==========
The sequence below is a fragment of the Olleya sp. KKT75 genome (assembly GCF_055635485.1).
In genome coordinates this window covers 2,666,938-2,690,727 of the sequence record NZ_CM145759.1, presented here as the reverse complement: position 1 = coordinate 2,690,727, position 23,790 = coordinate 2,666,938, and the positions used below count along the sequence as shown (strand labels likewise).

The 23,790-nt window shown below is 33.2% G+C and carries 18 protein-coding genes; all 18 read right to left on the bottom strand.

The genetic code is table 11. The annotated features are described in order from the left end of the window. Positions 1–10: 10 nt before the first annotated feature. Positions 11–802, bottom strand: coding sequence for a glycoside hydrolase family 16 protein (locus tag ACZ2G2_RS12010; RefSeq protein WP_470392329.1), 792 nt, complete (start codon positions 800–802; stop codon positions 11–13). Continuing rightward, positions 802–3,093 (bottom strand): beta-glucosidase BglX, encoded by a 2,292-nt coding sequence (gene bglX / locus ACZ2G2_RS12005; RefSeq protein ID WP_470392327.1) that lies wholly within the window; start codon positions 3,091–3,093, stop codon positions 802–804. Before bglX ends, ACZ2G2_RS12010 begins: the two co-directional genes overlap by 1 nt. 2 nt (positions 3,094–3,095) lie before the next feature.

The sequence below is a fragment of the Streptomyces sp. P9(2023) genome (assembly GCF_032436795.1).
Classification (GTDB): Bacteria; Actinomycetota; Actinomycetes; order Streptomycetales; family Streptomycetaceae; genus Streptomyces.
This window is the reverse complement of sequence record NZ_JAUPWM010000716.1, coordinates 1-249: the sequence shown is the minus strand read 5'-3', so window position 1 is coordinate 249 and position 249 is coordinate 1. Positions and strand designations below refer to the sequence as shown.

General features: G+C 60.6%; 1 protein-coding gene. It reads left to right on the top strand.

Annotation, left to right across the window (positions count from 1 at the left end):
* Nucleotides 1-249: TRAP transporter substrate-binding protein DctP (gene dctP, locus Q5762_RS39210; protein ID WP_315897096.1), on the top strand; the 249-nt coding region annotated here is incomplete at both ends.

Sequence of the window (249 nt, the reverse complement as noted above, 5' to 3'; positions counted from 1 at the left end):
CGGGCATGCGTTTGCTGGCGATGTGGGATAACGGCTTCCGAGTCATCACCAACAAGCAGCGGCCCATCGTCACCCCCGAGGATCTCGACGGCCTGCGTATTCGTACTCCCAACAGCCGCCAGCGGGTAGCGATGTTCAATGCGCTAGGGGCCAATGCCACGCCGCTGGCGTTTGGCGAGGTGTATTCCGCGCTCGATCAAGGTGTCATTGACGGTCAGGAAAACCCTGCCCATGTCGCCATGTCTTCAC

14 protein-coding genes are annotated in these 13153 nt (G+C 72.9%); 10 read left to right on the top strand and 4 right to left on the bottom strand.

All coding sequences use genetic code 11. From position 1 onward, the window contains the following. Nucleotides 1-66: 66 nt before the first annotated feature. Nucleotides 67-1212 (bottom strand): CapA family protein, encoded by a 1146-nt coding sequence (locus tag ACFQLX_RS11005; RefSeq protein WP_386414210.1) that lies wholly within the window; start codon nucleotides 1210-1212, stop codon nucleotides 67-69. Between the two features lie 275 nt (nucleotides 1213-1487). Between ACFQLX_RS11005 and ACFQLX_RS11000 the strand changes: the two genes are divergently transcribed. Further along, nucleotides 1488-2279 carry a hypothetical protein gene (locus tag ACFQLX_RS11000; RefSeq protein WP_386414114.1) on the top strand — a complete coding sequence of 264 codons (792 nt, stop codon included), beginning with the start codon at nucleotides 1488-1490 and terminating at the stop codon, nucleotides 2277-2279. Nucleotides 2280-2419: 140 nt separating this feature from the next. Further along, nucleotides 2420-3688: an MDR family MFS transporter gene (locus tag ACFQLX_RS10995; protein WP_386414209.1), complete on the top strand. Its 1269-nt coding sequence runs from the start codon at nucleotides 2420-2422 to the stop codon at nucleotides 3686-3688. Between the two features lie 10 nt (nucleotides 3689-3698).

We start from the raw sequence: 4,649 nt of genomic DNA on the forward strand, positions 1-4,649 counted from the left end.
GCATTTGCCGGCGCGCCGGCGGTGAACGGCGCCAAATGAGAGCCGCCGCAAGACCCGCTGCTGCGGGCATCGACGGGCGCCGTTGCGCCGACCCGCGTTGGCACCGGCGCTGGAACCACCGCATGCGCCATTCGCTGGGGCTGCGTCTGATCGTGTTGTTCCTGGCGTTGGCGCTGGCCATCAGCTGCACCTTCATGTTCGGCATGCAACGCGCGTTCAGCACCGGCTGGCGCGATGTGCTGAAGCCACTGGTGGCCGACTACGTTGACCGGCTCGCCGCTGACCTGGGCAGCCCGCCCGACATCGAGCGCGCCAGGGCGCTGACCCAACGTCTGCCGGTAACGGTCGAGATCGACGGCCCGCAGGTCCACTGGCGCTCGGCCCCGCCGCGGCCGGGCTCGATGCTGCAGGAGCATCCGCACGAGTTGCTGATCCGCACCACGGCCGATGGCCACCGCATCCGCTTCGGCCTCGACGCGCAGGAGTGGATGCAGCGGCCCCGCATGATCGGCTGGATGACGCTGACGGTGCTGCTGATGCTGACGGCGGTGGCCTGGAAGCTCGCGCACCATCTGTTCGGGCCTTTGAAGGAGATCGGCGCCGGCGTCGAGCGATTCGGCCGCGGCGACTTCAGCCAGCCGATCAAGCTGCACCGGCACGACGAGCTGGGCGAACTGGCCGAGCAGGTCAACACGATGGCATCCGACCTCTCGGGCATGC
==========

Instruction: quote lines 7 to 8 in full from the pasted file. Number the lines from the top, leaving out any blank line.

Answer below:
This window is the reverse complement of sequence record NZ_JAUPWM010000716.1, coordinates 1-249: the sequence shown is the minus strand read 5'-3', so window position 1 is coordinate 249 and position 249 is coordinate 1. Positions and strand designations below refer to the sequence as shown.

General features: G+C 60.6%; 1 protein-coding gene. It reads left to right on the top strand.